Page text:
Skip to Content
Streetsblog USA home
Log In

Wednesday’s Headlines Are Cited Less

12:00 AM EDT on April 12, 2023

    • Traffic citations are down by 86 percent in Seattle compared to 2019, which some blame for a spike in deaths. Law enforcement departments are shorthanded, and cities are banning "pretext" stops that expose drivers of color to police violence. (NPR)
    • Companies like Uber and DoorDash are exploiting their drivers — and so are the customers. (New York Times)
    • NASA is starting to measure air pollution from space, which will provide data that ground-based instruments can't detect. (Wired)
    • Two new studies indicated that Southern U.S. cities like Miami and New Orleans are in even greater peril from climate change than previously thought. (The Guardian)
    • Adherents to the #VanLife movement that took off during the pandemic are extremely environmentally conscious (Bloomberg). But how good for the environment can it really be to live in a vehicle?
    • The Houston Metro approved a route for the 25-mile University Corridor bus rapid transit line without buy-in from some of the minority neighborhoods it will pass through. (Chronicle)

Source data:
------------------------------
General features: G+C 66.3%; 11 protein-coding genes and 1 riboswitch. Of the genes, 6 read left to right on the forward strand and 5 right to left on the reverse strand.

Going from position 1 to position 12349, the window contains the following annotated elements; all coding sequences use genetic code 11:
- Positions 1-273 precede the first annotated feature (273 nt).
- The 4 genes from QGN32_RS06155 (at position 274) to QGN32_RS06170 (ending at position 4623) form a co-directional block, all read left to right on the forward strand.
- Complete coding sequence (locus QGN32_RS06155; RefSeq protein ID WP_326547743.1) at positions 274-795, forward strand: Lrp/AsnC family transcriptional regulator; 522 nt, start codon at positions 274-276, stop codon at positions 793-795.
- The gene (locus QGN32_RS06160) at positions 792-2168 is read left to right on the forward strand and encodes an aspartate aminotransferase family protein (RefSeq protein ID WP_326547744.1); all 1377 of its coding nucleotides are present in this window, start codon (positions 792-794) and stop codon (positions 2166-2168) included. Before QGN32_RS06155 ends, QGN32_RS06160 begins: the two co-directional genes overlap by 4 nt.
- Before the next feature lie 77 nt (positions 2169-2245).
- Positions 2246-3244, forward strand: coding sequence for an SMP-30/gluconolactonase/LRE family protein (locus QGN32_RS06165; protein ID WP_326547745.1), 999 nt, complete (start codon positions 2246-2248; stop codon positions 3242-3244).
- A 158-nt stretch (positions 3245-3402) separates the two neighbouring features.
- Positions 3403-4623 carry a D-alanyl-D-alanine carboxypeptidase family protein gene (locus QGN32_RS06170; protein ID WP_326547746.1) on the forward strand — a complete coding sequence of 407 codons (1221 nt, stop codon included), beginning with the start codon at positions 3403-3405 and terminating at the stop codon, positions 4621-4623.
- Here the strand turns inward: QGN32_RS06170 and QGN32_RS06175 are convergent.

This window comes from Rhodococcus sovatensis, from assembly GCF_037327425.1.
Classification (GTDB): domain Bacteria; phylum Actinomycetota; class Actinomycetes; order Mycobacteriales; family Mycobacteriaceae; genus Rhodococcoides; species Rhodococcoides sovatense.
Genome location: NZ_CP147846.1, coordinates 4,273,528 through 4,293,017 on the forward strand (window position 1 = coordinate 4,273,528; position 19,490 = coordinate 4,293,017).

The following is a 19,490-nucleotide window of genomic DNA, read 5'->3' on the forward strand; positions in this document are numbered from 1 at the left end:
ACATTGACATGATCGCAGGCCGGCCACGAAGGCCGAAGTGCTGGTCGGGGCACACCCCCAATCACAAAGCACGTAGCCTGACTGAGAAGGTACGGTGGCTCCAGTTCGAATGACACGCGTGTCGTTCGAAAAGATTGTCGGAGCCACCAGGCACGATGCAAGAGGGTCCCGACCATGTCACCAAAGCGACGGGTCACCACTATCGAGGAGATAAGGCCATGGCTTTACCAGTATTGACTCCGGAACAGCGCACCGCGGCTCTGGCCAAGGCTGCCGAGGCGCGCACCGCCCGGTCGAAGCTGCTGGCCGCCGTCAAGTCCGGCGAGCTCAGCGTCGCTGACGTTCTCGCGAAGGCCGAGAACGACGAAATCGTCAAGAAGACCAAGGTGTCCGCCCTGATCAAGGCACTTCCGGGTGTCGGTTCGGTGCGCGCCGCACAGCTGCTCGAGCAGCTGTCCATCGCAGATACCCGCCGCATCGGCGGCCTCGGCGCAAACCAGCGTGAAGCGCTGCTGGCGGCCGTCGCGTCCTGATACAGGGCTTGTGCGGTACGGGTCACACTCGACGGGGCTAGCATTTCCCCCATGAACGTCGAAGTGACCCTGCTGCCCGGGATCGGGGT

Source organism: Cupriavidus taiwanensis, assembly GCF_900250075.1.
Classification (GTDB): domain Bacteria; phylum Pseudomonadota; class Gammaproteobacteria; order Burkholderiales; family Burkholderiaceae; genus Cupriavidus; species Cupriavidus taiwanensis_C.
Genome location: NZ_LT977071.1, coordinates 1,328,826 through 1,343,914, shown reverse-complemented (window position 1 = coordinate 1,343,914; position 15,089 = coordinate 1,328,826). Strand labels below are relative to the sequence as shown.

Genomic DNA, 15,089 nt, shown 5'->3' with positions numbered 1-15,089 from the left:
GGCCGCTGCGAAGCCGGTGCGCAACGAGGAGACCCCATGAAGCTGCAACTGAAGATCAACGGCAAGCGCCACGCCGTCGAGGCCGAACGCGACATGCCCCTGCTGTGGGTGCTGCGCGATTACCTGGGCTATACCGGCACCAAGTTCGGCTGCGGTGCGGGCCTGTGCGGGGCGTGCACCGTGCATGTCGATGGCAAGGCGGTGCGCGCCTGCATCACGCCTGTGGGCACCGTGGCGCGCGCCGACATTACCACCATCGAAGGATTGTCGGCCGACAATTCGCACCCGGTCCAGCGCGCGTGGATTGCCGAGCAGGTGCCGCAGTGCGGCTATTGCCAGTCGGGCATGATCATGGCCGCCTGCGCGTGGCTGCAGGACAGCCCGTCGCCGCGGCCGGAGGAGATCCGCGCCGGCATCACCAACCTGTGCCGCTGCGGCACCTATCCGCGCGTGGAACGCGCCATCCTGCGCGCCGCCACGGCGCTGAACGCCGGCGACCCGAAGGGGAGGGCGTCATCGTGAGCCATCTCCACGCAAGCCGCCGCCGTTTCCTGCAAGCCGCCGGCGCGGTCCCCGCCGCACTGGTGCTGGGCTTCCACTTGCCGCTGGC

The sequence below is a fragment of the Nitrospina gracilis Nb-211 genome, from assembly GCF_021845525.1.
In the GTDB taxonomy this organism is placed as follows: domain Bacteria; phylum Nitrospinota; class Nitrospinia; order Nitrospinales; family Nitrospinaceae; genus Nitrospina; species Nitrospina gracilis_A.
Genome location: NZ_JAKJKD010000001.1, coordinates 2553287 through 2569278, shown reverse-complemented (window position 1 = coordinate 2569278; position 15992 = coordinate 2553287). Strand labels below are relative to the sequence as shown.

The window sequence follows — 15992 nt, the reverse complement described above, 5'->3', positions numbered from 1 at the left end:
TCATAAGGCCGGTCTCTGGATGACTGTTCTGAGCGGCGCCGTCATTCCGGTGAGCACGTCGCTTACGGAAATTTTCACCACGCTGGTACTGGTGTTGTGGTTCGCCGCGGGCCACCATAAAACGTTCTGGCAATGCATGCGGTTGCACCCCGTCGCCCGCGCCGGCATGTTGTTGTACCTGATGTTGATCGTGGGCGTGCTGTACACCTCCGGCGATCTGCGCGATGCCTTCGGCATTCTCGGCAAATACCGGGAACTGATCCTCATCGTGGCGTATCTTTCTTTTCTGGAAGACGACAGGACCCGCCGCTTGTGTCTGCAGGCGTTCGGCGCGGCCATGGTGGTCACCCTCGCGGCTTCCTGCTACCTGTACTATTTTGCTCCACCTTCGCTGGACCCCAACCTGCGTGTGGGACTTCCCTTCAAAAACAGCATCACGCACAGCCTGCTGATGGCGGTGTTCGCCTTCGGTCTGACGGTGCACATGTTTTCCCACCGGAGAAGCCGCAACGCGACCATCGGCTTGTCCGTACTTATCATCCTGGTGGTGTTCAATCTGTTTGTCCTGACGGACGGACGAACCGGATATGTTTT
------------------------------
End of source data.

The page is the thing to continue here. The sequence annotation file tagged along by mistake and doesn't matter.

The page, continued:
• Kansas City is applying for Missouri state tax credits to build a park over the South Loop freeway. (KCUR)
    • A federal appeals court ordered Chicago to install audible crosswalk signals, ruling that visual signs discriminate against the sight-impaired. (NBC Chicago)
    • Milwaukee bikeshare Bublr is advocating for more protected bike lanes. (CBS 58)
    • A Chicago program helps students from disadvantaged communities find employment as bike mechanics. (CBS News)
    • Sounds like the Chicago Transit Authority needs to take a mental health day for some self-care. (The Onion)

Stay in touch

Sign up for our free newsletter

More from Streetsblog USA

Tuesday’s Headlines Are Trending Down

An estimated 19,515 people died in car crashes during the first half of 2023, which is down 3.3 percent but still 19,515 too many.

October 3, 2023

What Do ‘Livable’ Streets Look Like in an Era of Driverless Cars?

Does a world of autonomous cars really have to make our streets less human?

October 3, 2023

Why Chicago Advocates Are Providing Bikes to Migrants

Unless funds are freed up from a larger entity, bike distribution to asylum seekers is going to stay in crisis mode indefinitely.

October 2, 2023

Monday’s Headlines Are Open for Business

Monday will be just another Monday for federal employees, as Congress avoided a government shutdown. Plus, declining gas tax revenue provides an opportunity to rethink transportation funding.

October 2, 2023
See all posts